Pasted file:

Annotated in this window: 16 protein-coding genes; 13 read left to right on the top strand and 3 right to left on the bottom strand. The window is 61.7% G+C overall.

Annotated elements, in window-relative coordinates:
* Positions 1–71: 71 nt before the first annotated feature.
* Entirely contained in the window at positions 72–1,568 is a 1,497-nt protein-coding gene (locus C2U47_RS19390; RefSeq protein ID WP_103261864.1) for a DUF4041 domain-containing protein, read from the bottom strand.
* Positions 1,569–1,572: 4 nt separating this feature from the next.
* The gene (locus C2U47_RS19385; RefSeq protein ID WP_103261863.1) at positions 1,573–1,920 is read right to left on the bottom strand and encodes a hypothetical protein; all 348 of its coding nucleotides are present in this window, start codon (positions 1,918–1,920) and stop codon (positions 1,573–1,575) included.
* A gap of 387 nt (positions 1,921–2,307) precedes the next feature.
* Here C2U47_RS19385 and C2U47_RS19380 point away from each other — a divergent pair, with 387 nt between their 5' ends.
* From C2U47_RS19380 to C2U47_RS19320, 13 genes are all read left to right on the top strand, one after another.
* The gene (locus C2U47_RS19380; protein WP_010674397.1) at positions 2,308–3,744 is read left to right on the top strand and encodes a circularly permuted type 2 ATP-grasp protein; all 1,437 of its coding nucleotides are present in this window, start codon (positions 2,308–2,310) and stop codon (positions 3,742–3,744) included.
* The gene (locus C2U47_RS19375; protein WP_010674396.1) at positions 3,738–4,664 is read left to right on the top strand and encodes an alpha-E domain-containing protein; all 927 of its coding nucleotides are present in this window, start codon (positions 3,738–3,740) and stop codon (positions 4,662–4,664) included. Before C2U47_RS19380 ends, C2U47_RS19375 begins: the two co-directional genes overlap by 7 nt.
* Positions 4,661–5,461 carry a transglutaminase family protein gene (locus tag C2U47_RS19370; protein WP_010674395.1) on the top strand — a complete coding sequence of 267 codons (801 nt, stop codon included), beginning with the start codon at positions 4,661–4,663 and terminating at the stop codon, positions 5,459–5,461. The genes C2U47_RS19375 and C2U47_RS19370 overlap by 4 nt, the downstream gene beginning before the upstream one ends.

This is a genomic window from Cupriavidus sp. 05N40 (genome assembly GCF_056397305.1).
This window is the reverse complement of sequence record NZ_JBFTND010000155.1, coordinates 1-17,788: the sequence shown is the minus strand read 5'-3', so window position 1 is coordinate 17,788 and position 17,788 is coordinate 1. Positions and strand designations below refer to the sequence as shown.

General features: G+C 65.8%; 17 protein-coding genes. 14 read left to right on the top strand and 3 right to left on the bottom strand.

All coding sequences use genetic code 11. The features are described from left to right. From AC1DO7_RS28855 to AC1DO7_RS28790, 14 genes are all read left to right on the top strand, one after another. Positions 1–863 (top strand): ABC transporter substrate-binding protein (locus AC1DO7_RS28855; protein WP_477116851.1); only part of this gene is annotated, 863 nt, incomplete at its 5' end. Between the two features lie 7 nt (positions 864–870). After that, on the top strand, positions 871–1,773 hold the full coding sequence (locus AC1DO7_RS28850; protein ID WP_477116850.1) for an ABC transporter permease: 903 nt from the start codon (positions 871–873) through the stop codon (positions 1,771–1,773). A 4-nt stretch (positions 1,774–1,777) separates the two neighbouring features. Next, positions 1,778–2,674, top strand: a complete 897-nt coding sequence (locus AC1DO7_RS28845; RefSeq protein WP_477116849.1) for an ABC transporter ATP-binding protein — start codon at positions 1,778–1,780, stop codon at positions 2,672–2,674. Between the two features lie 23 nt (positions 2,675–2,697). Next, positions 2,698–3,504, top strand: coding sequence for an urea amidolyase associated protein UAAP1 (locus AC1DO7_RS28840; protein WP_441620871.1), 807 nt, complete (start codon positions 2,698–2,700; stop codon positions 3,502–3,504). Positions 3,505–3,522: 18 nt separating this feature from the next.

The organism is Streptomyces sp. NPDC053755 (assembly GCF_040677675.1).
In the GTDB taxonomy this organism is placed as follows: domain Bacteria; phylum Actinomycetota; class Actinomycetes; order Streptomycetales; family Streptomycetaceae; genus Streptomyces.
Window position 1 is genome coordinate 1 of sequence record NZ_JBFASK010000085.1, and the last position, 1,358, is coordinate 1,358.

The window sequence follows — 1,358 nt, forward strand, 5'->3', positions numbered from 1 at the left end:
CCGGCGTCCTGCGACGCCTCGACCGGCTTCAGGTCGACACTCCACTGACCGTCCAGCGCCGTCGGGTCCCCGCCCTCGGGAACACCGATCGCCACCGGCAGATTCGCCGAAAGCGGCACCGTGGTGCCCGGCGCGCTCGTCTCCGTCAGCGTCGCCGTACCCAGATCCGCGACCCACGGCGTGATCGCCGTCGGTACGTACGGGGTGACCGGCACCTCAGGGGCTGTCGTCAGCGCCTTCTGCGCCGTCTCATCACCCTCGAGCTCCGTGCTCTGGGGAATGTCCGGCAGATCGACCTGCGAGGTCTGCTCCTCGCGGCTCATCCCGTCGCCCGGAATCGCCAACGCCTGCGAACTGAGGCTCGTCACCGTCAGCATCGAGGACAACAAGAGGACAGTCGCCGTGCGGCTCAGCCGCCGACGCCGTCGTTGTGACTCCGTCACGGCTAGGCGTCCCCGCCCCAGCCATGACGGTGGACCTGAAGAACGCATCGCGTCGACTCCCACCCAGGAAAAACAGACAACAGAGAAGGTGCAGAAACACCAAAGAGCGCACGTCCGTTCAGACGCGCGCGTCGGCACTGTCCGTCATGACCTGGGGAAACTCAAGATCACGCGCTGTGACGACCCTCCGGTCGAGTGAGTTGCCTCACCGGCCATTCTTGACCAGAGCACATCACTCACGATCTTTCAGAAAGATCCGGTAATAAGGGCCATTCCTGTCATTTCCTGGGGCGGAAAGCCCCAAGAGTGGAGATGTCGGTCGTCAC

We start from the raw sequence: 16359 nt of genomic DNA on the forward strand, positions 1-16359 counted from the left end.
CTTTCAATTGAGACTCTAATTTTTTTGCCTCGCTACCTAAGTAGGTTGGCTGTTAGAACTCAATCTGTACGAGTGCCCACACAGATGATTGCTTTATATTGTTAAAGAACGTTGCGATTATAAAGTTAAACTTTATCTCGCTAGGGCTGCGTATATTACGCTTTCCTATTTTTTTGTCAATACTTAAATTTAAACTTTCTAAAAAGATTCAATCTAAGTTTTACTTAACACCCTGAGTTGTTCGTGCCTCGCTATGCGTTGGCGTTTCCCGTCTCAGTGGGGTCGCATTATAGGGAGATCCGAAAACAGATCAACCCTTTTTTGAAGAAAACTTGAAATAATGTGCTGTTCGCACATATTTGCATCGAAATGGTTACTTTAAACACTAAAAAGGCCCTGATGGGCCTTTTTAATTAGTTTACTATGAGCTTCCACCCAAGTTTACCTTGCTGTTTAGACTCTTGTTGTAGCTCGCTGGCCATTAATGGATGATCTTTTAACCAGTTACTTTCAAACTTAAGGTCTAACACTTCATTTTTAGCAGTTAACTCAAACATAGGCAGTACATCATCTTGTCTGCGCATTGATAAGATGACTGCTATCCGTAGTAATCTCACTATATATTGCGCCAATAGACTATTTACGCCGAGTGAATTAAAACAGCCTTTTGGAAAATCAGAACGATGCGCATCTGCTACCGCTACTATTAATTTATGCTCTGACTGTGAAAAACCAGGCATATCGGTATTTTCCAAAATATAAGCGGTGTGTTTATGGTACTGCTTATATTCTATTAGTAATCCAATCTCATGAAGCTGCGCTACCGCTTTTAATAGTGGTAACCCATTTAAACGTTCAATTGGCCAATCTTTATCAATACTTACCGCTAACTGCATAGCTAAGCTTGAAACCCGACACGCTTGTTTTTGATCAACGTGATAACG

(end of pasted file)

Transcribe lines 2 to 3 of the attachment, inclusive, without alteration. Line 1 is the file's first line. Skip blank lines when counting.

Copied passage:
Annotated elements, in window-relative coordinates:
* Positions 1–71: 71 nt before the first annotated feature.